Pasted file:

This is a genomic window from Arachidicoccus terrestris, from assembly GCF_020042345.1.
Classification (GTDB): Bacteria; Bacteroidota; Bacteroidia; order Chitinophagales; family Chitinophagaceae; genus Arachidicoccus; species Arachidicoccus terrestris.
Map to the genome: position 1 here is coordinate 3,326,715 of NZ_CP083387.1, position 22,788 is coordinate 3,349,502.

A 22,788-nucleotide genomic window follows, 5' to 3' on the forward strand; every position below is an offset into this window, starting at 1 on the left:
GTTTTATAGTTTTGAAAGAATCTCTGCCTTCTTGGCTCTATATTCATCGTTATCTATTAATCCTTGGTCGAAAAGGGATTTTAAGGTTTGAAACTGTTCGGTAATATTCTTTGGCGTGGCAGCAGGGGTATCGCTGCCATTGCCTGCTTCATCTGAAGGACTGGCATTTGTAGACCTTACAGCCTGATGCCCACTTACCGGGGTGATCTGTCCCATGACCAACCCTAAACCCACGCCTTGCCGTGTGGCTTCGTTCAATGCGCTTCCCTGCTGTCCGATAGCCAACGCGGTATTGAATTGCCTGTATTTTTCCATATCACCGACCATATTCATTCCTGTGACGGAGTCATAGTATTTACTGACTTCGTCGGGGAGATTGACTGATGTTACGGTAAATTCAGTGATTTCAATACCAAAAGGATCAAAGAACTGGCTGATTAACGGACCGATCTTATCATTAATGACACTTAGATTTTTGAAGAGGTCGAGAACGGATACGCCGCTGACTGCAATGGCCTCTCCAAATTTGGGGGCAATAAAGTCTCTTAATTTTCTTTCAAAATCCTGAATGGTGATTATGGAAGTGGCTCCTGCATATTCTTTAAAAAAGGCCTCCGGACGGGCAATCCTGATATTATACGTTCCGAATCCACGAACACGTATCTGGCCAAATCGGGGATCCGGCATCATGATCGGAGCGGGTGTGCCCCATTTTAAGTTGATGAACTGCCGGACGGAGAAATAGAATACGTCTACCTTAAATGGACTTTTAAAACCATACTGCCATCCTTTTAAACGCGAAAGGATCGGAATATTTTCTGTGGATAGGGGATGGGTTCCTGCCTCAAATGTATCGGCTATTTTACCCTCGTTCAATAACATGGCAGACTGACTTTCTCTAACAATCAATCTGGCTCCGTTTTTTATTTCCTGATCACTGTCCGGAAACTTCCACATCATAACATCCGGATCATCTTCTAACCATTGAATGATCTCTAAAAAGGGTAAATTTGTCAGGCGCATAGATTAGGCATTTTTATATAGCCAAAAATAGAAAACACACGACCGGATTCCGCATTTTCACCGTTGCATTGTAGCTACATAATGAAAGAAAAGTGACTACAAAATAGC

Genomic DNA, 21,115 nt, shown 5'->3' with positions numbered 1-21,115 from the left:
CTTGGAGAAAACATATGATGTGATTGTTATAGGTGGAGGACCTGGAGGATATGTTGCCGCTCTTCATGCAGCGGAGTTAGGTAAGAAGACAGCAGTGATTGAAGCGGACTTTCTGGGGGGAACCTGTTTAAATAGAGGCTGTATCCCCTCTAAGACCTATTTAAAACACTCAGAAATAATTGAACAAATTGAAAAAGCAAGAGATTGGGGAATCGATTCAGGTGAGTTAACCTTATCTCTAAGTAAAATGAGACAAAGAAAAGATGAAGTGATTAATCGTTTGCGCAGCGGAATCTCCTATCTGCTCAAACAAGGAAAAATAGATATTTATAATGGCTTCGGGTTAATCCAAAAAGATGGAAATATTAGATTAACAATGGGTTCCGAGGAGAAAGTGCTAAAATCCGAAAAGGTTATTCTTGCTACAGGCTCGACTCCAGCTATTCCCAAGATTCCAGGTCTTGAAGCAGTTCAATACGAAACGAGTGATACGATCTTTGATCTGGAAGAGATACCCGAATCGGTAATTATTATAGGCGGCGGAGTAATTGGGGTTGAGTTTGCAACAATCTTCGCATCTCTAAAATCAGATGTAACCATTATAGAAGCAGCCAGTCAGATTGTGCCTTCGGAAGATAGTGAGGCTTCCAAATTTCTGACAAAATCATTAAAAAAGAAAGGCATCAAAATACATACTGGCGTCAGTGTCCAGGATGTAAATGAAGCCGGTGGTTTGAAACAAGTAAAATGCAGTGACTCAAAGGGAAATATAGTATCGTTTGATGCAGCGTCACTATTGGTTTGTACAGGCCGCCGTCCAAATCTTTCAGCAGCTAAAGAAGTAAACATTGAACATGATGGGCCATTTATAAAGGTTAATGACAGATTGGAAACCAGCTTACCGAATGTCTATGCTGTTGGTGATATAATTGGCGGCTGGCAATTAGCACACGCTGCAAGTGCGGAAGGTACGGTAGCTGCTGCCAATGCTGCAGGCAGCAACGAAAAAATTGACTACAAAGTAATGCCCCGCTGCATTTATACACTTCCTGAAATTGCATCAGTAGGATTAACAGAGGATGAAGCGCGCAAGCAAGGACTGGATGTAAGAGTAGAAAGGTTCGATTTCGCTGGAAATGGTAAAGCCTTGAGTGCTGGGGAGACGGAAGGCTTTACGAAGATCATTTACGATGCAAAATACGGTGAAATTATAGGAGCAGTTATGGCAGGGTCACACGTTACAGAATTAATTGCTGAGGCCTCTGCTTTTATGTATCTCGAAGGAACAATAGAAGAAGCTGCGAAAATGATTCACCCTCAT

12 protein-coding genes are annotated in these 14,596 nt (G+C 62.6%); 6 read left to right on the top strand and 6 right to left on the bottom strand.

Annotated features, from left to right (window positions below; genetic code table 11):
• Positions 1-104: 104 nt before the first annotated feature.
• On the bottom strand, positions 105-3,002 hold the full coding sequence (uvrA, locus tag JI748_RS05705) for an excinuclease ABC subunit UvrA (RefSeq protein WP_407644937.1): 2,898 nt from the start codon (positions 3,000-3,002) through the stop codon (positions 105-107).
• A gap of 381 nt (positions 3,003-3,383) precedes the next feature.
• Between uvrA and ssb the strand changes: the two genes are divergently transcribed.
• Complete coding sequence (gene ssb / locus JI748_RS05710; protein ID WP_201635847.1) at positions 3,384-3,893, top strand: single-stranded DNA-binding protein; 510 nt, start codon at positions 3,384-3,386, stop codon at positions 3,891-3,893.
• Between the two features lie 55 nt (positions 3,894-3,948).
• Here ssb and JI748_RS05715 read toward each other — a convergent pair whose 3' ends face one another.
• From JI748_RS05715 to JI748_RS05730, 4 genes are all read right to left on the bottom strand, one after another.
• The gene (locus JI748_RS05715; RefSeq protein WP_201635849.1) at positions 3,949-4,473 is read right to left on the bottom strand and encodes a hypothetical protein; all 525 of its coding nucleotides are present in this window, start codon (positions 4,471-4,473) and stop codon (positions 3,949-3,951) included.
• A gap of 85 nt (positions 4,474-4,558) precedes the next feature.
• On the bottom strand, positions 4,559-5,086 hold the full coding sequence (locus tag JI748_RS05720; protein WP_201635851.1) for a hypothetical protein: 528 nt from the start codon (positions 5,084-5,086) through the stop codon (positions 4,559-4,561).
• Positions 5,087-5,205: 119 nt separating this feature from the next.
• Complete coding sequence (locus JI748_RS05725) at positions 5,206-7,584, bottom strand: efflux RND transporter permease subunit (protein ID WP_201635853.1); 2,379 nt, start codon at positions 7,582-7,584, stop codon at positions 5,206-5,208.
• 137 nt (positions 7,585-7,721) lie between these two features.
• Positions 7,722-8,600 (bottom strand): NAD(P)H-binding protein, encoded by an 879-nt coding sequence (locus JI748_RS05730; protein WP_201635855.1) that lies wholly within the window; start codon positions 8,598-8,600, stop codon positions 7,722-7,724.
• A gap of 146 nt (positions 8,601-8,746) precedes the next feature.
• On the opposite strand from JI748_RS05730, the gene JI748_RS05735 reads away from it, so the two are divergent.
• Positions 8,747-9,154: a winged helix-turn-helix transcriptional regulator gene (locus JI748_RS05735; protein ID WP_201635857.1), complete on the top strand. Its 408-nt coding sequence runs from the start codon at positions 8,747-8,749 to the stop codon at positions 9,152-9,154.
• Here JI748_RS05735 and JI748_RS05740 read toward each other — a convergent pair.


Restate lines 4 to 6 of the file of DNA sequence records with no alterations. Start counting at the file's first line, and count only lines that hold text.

A 22,788-nucleotide genomic window follows, 5' to 3' on the forward strand; every position below is an offset into this window, starting at 1 on the left:
GTTTTATAGTTTTGAAAGAATCTCTGCCTTCTTGGCTCTATATTCATCGTTATCTATTAATCCTTGGTCGAAAAGGGATTTTAAGGTTTGAAACTGTTCGGTAATATTCTTTGGCGTGGCAGCAGGGGTATCGCTGCCATTGCCTGCTTCATCTGAAGGACTGGCATTTGTAGACCTTACAGCCTGATGCCCACTTACCGGGGTGATCTGTCCCATGACCAACCCTAAACCCACGCCTTGCCGTGTGGCTTCGTTCAATGCGCTTCCCTGCTGTCCGATAGCCAACGCGGTATTGAATTGCCTGTATTTTTCCATATCACCGACCATATTCATTCCTGTGACGGAGTCATAGTATTTACTGACTTCGTCGGGGAGATTGACTGATGTTACGGTAAATTCAGTGATTTCAATACCAAAAGGATCAAAGAACTGGCTGATTAACGGACCGATCTTATCATTAATGACACTTAGATTTTTGAAGAGGTCGAGAACGGATACGCCGCTGACTGCAATGGCCTCTCCAAATTTGGGGGCAATAAAGTCTCTTAATTTTCTTTCAAAATCCTGAATGGTGATTATGGAAGTGGCTCCTGCATATTCTTTAAAAAAGGCCTCCGGACGGGCAATCCTGATATTATACGTTCCGAATCCACGAACACGTATCTGGCCAAATCGGGGATCCGGCATCATGATCGGAGCGGGTGTGCCCCATTTTAAGTTGATGAACTGCCGGACGGAGAAATAGAATACGTCTACCTTAAATGGACTTTTAAAACCATACTGCCATCCTTTTAAACGCGAAAGGATCGGAATATTTTCTGTGGATAGGGGATGGGTTCCTGCCTCAAATGTATCGGCTATTTTACCCTCGTTCAATAACATGGCAGACTGACTTTCTCTAACAATCAATCTGGCTCCGTTTTTTATTTCCTGATCACTGTCCGGAAACTTCCACATCATAACATCCGGATCATCTTCTAACCATTGAATGATCTCTAAAAAGGGTAAATTTGTCAGGCGCATAGATTAGGCATTTTTATATAGCCAAAAATAGAAAACACACGACCGGATTCCGCATTTTCACCGTTGCATTGTAGCTACATAATGAAAGAAAAGTGACTACAAAATAGC

Genomic DNA, 21,115 nt, shown 5'->3' with positions numbered 1-21,115 from the left: